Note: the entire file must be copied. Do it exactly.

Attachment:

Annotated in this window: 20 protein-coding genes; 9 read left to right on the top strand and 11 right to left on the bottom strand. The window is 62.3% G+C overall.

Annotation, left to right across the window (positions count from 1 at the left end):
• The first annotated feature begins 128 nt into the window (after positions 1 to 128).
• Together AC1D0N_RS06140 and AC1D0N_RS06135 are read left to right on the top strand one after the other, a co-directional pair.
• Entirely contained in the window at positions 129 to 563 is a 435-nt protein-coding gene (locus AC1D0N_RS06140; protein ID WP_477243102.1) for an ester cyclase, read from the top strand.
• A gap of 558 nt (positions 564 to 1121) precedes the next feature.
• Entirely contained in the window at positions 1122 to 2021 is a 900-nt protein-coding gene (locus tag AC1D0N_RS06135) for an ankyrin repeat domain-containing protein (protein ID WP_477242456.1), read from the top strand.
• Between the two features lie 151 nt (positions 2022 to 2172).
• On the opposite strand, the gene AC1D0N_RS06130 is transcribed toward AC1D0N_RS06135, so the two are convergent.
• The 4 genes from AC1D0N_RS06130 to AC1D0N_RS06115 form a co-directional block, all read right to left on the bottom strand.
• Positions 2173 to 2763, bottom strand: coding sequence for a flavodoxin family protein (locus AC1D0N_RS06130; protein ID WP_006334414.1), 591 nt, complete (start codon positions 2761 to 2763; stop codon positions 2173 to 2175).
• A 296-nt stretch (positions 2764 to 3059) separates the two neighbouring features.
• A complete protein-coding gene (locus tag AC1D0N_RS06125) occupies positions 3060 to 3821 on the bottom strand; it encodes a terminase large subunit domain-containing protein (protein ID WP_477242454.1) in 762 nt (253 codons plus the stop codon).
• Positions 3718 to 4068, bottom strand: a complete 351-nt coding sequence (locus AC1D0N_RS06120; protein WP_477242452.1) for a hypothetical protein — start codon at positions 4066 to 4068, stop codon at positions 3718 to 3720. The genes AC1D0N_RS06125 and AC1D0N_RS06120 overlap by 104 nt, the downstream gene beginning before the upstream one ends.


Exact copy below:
Annotated in this window: 20 protein-coding genes; 9 read left to right on the top strand and 11 right to left on the bottom strand. The window is 62.3% G+C overall.

Annotation, left to right across the window (positions count from 1 at the left end):
• The first annotated feature begins 128 nt into the window (after positions 1 to 128).
• Together AC1D0N_RS06140 and AC1D0N_RS06135 are read left to right on the top strand one after the other, a co-directional pair.
• Entirely contained in the window at positions 129 to 563 is a 435-nt protein-coding gene (locus AC1D0N_RS06140; protein ID WP_477243102.1) for an ester cyclase, read from the top strand.
• A gap of 558 nt (positions 564 to 1121) precedes the next feature.
• Entirely contained in the window at positions 1122 to 2021 is a 900-nt protein-coding gene (locus tag AC1D0N_RS06135) for an ankyrin repeat domain-containing protein (protein ID WP_477242456.1), read from the top strand.
• Between the two features lie 151 nt (positions 2022 to 2172).
• On the opposite strand, the gene AC1D0N_RS06130 is transcribed toward AC1D0N_RS06135, so the two are convergent.
• The 4 genes from AC1D0N_RS06130 to AC1D0N_RS06115 form a co-directional block, all read right to left on the bottom strand.
• Positions 2173 to 2763, bottom strand: coding sequence for a flavodoxin family protein (locus AC1D0N_RS06130; protein ID WP_006334414.1), 591 nt, complete (start codon positions 2761 to 2763; stop codon positions 2173 to 2175).
• A 296-nt stretch (positions 2764 to 3059) separates the two neighbouring features.
• A complete protein-coding gene (locus tag AC1D0N_RS06125) occupies positions 3060 to 3821 on the bottom strand; it encodes a terminase large subunit domain-containing protein (protein ID WP_477242454.1) in 762 nt (253 codons plus the stop codon).
• Positions 3718 to 4068, bottom strand: a complete 351-nt coding sequence (locus AC1D0N_RS06120; protein WP_477242452.1) for a hypothetical protein — start codon at positions 4066 to 4068, stop codon at positions 3718 to 3720. The genes AC1D0N_RS06125 and AC1D0N_RS06120 overlap by 104 nt, the downstream gene beginning before the upstream one ends.